The benefits of vanilla extract extend to your skin as well. It is used as an ingredient in several skincare products like body lotions, lip balms, body butters and creams to impart fragrance. 

Acne Treatment – The antibacterial properties of vanilla make it beneficial for the treatment of acne. Vanillin, through its antibacterial effects, helps cleanse your skin, reducing the occurrence of pimples and acne.

Hair Care – Vanilla is often included in hygiene and beauty products because of its many effects on the hair and skin. If you suffer from frequent split ends or hair loss, applying its essential oil in a carrier oil of some kind can measurably strengthen the hair and induce blood flow to the scalp, encouraging growth and more aesthetically pleasing hair. 

WHERE TO BUY

Vanilla beans are notoriously expensive. The price reflects their rarity and the labor involved in growing them. “Premium” vanilla beans are thicker than “Grade B” beans, which is the most common sold in stores. You will generally find a single bean folded up in a spice jar or in long glass vials in the spice aisle of grocery stores and supermarkets.

They are available in bulk quantities, ranging from five to a few dozen beans, from online retailers and this generally reduces the price per bean considerably. However, buy only what you will use within six months to avoid waste. Vanilla bean paste is available online and at specialty food and kitchen supply stores. It is expensive as well.

Whole vanilla beans should be flexible, moist, plump, glossy, and very fragrant. Avoid any that are dry, brittle, or dull; these are signs that they have been improperly stored or are too old.

Vanilla beans are costly, retailing in some specialty shops for as much as $2 to $3 each. The price of pure vanilla extract is also high, but this can vary due to the quality of the beans used to make it. The best vanilla beans are the products of orchids that grow only in tropical climates.

Beware of “pure” vanilla extract that seems unusually cheap. If the price seems to be too good to be true, it’s probably an adulterated extract or the beans were of poor quality.

HOW TO STORE

To maintain the freshness of vanilla beans, store them in an airtight container, removing as much air as possible. Keep it in a cool, dry, and dark place. Refrigerating vanilla beans may cause mold growth and speed up drying.

Open the container for about 15 minutes every few weeks to air out the beans. It’s best to use beans within six months as they will dry out over time, even under the best conditions. They can be stored for eight to 12 months, and sometimes up to two years in optimal conditions.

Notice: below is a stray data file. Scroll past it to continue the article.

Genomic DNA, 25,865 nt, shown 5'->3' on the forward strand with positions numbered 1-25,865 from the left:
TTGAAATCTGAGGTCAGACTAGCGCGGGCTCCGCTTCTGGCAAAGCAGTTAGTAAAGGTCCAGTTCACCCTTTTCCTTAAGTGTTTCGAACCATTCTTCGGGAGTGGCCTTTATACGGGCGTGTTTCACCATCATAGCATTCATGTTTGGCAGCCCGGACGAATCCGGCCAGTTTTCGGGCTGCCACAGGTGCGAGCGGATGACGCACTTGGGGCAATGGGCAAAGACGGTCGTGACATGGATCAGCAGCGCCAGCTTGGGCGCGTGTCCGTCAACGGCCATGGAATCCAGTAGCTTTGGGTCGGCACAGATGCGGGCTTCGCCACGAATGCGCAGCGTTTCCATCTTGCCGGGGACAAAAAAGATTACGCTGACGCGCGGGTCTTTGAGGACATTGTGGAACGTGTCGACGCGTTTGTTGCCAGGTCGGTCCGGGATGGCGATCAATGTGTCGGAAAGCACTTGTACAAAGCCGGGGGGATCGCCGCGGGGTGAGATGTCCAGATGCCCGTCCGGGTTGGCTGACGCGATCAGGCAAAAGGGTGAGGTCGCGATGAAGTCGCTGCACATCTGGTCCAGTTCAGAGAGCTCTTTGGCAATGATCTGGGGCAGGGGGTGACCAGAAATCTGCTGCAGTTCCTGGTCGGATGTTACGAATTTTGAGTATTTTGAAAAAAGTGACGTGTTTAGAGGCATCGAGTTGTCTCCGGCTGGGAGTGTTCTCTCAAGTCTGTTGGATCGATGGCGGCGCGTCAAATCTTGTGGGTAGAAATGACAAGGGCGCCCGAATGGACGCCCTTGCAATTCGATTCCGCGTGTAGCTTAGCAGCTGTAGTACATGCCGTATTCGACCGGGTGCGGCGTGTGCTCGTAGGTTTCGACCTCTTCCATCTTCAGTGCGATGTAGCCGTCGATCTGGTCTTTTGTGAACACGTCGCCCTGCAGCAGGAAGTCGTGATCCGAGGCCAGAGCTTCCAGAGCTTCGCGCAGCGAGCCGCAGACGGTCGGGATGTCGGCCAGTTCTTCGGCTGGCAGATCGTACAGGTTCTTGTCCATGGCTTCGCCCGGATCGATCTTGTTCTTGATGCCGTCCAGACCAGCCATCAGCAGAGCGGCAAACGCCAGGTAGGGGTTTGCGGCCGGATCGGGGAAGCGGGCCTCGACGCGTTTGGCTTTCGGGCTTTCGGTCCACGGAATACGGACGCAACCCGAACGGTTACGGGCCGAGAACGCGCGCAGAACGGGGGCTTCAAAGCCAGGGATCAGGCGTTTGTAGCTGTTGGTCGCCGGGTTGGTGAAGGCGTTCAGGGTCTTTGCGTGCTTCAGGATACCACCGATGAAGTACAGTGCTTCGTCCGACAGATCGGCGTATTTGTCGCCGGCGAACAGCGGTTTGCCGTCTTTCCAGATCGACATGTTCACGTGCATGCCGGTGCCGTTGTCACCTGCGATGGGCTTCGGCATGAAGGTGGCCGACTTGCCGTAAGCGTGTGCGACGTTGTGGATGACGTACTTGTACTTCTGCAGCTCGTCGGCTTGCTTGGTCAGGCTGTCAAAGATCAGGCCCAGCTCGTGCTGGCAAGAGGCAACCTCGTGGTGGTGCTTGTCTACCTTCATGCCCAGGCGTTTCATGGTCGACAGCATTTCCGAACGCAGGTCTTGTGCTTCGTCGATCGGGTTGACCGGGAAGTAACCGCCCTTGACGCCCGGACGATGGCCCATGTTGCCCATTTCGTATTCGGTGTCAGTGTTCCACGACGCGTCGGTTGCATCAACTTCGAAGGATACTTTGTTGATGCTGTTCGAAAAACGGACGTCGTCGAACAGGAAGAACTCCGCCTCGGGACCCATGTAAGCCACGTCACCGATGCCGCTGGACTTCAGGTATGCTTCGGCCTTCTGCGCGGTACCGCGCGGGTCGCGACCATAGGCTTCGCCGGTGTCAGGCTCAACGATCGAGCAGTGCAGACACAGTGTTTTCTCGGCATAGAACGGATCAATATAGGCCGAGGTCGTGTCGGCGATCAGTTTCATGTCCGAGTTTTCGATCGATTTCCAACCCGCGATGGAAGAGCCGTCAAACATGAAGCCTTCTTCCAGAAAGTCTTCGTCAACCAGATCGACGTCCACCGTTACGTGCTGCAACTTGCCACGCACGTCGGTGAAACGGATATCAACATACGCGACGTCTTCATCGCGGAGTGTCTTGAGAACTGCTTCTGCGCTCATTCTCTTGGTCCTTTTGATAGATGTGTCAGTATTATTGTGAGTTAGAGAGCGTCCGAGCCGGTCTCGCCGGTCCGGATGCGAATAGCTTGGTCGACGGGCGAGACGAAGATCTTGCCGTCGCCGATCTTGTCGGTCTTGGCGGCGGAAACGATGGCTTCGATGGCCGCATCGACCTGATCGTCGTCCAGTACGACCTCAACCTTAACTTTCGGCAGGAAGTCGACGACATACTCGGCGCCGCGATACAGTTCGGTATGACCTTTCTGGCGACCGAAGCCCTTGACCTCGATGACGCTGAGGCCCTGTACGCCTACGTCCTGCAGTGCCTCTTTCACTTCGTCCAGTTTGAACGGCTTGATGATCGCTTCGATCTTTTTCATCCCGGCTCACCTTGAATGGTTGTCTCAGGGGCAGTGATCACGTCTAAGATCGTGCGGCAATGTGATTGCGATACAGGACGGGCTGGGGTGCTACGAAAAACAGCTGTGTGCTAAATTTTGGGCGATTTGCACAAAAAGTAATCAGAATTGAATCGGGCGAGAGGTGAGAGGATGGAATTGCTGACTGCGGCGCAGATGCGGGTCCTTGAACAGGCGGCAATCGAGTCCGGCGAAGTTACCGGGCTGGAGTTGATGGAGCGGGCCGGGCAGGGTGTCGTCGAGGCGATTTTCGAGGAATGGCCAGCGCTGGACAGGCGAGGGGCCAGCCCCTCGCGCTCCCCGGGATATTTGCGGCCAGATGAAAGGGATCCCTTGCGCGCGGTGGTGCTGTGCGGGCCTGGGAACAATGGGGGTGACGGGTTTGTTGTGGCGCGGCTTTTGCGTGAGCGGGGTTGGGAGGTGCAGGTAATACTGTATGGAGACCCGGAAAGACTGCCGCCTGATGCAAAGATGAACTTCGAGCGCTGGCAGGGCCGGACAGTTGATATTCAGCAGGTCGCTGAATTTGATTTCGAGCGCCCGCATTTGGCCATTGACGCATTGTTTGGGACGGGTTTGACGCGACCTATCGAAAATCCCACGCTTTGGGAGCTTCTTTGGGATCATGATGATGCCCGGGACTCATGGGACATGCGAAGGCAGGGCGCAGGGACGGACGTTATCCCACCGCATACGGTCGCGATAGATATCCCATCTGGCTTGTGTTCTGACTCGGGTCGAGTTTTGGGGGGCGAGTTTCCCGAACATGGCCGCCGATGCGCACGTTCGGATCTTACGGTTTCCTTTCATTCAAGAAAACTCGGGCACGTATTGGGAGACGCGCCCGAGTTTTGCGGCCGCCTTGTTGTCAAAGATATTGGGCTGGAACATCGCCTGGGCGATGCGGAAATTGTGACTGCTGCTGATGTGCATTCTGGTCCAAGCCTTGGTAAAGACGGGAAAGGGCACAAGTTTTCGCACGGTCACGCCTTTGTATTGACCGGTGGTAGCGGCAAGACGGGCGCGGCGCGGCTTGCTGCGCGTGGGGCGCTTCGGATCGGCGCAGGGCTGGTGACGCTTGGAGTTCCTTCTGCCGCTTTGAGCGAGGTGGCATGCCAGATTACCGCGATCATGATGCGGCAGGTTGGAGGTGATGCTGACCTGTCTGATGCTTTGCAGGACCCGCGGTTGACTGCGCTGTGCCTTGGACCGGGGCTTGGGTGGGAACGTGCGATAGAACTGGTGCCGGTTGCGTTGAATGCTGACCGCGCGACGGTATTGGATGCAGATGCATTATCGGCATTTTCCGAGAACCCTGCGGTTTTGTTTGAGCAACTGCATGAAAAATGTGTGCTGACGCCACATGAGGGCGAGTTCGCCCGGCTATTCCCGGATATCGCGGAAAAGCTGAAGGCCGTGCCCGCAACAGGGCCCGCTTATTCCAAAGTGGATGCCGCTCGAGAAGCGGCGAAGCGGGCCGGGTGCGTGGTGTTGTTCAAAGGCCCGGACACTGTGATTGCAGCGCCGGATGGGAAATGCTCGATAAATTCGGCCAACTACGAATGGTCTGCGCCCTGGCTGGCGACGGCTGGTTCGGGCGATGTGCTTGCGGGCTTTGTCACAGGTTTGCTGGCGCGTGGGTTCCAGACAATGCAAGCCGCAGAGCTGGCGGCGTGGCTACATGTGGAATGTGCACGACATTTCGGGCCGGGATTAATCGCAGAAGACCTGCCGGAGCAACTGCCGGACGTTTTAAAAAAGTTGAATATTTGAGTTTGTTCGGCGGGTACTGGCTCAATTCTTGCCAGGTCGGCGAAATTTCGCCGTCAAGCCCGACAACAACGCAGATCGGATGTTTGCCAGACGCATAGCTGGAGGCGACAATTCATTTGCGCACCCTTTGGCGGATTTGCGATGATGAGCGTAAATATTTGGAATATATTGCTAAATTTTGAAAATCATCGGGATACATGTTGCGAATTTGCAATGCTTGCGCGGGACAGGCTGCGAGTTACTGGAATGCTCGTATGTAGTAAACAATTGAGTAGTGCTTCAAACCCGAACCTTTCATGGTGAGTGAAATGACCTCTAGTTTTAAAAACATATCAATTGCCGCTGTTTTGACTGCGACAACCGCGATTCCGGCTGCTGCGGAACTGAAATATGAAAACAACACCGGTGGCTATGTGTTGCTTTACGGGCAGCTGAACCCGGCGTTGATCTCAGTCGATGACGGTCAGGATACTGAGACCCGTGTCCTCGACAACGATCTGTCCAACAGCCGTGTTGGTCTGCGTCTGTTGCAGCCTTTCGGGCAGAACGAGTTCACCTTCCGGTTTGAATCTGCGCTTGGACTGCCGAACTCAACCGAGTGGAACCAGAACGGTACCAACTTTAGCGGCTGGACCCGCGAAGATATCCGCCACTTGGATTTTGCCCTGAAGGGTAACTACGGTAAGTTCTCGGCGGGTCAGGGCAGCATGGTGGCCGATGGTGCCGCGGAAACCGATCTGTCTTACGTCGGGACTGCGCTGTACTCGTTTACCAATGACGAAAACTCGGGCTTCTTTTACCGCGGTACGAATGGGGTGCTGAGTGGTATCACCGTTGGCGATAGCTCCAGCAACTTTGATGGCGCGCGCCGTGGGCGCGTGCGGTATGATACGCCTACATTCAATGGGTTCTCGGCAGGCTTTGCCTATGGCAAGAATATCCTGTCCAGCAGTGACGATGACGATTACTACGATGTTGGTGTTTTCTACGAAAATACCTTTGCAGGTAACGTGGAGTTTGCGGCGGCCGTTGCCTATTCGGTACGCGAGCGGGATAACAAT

Commercial vanilla bean paste can have a shelf life of up to three years; homemade versions are typically good for one year. It should also be stored in an airtight container, typically a glass jar, at room temperature.

HOW TO ENJOY

Both vanilla pods and seeds are used for cooking.

Vanilla raspberry cake

Vanilla Flan Cake


Vanilla cupcakes with vanilla frosting

Vanilla Ice Cream 

Vanilla cheesecake with pecan toping 

 

Vanilla Chia Seeds smoothie 

 

Bunt cake with vanilla and coconut frosting

Vanilla pudding with strawberries

WARNING

Vanilla is safe to ingest, but there are potential side effects. If you mix vanilla beans with a carrier oil in order to make an infusion, make sure you use a carrier oil that’s safe for consumption like coconut oil. Some side effects of using vanilla oil internally or topically are irritation, inflammation or swelling. It’s a good idea to start with small doses and work your way up from there. If you use vanilla oil on your skin, apply it to a small area first.

SOURCES

  • Rose, J. The Aromatherapy Book: Applications & Inhalations. North Atlantic Books. 1992. 1-373. 
  • National Geographic: The History of Vanilla
  • S. Food and Drug Administration: Some “Vanilla_Extract” Produced in Mexico is No Bargain 
  • Shyamala BN, et al. Studies on the Antioxidant Activities of Natural_Vanilla Extract and Its Constituent Compounds through in vitro J Agric. Food Chem. 2007 Aug;55(19):7738-7743. PMID: 17715988
  • Guzman CC, and Zara RR. Handbook of Herbs and Spices. Woodhead Publishing Limited. 2012 Jan;2(1):547-589. Online ISBN: 978-0-85709-567-1
  • Cava-Roda RM, et al. Antimicrobial Activity of Vanillin and Mixtures with Cinnamon and Clove Essential Oils in Controlling Listeria monocytogenes and Escherichia coli O157:H7 in milk. Food and Bioprocess Tech. 2012 Aug;5(6):2120-2131. DOI: 1007/s11947-010-0484-4
  • Jung HJ, et al. Assessment of the anti-angiogenic, anti-inflammatory and antinociceptive properties of ethyl vanillin. Archives of Pharm. Res. 2010 Feb;33(2):303-316. DOI: 1007/s12272-010-0217-2
  • Social Issues Research Centre: The Smell Report “Vanilla”